Posted on Mar 27, 2012 in Home & Living, Other stuff
I’ve heard a little bit about something called “The Castle Doctrine,” and I guess it has something to do with guns and self-defense. Can you tell me a little more about it?
Though there are various legalese definitions of the term out there, the “Castle Doctrine” (also known as a “Castle Law” or “Defense of Habitation Law”), in plain English, is as such:
A person protecting his or her property — such as a home, business, or even a car — may stand his or her ground and use deadly force against an intruder who intends to commit armed robbery and/or inflict serious bodily injury with no requirement to retreat to safety as opposed to defending themselves.
Okay, okay. Plain plain English:
If someone breaks into your house and tries to rob or hurt you, you can shoot/stab/otherwise injure or kill them instead of running away, with little to no fear of criminal or civil repercussion.
Essentially, the term is a play on the old saying “a man’s home is his castle,” which dates back at least to a historic English common law first established in the 17th century, and carried over to the new world with the colonists. There is some evidence that even that concept was based on an ancient Roman law.
Before you get all gung-ho about those darn kids on your lawn again, however, you should be aware that there are some restrictions — and that the castle doctrine may not apply in your particular state, or have more specific qualifications.
Please keep in mind this is a general list — I don’t have the room here to cover every single state’s law to the fine print. That is, of course, your responsibility as a responsible citizen.
I also must note that the Finder’s Free Super Happy Fun Legal Team™ is reminding me to point out to you that this is general information, and I’m not a lawyer, nor have I played one on TV. Consult with a local legal professional with any questions you might have.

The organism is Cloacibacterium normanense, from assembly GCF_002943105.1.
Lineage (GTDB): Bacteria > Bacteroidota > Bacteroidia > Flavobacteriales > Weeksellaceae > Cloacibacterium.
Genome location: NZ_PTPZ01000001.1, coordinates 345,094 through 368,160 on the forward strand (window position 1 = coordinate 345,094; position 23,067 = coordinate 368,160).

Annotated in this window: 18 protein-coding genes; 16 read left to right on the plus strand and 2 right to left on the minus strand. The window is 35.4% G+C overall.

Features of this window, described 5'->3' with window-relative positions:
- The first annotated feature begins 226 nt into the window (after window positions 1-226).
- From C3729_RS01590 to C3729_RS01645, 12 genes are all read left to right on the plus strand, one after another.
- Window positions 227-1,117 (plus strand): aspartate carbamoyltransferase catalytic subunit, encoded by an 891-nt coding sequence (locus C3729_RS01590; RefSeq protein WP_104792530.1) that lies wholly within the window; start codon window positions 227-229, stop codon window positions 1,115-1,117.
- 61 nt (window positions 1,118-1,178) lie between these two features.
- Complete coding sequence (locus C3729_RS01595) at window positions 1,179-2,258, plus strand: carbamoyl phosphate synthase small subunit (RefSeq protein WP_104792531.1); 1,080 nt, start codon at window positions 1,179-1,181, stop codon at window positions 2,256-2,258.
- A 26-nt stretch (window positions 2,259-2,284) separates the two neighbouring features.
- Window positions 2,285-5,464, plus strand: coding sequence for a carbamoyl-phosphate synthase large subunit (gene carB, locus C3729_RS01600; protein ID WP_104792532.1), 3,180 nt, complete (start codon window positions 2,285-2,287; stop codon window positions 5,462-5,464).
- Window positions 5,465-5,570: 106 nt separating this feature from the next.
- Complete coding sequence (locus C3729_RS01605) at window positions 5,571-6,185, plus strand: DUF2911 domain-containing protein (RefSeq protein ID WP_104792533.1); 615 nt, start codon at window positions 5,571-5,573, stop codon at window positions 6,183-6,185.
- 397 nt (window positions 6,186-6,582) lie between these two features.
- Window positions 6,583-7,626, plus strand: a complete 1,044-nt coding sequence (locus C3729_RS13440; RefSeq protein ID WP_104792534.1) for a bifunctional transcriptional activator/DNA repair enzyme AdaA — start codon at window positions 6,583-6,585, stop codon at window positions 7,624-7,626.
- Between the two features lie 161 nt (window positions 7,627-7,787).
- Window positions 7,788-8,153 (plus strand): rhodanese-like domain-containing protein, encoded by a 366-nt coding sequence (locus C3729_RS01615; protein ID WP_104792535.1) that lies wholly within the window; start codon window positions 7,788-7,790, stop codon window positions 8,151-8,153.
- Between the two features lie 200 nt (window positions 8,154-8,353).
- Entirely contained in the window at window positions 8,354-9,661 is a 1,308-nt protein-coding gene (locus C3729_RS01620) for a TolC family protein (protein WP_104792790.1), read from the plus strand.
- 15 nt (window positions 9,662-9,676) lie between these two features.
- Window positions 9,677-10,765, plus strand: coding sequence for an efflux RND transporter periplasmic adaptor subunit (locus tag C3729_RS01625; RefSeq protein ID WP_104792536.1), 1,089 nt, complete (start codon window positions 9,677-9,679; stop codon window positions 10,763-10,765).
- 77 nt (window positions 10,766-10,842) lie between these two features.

So, with that said, here’s some typical conditions and exceptions:
Again, these are general guidelines, and I highly encourage you to check your local state/town/municipality’s laws.
As of the time of this writing (March 2012), here is a general breakdown of castle doctrine laws by state. Again — please verify this by checking your own state’s individual law before opening fire. I’m not showing up to bail you out.
The following states have a Stand-your-ground Law, with no duty to retreat regardless of where the attack takes place:
Alabama, Arizona, Florida, Georgia, Indiana, Kentucky, Louisiana, Montana, New Hampshire, Oklahoma, Pennsylvania, South Carolina, Tennessee, Texas, Utah, Virginia, Washington and Wisconsin.
The following states have a Castle Law, with varying degrees of strength and possible duty to retreat:
Alaska, California, Colorado, Connecticut, Georgia, Hawaii, Illinois, Iowa, Kansas, Maine, Maryland, Massachusetts, Michigan, Minnesota, Mississippi, Missouri, Nevada, New Jersey, New York, North Carolina, North Dakota, Ohio, Oregon, Rhode Island, West Virginia, and Wyoming.
The following states have either a weak or no specific Castle Law, and will judge each instance on a case-by-case basis:
Delaware, Idaho, South Dakota, Nebraska, New Mexico, Vermont and the District of Columbia.
The key question to ask is not “when can I shoot an assailant?” – but rather “when must I shoot an assailant?” Most states (“stand your ground” states excepted) require pursuit beyond one’s ability to reasonably retreat prior to using deadly force. When in your home, that pursuit is assumed – because shouldn’t your home be your last refuge?
From there, the test for self defense becomes threefold: an assailant must have (1) the ability, (2) the opportunity and (3) the intent to do you harm. Ability comes from the presence of a weapon – be it a firearm, a knife, or a large disparity of force, etc. Opportunity comes from distance – a person 10 yards away has little opportunity to assault you with a blunt object, while a person 100 yards away certainly has the opportunity to carry out an attack with a rifle. Finally, intent is an easy one – if an assailant has no intent to attack, it’s not much of an assault now, is it?
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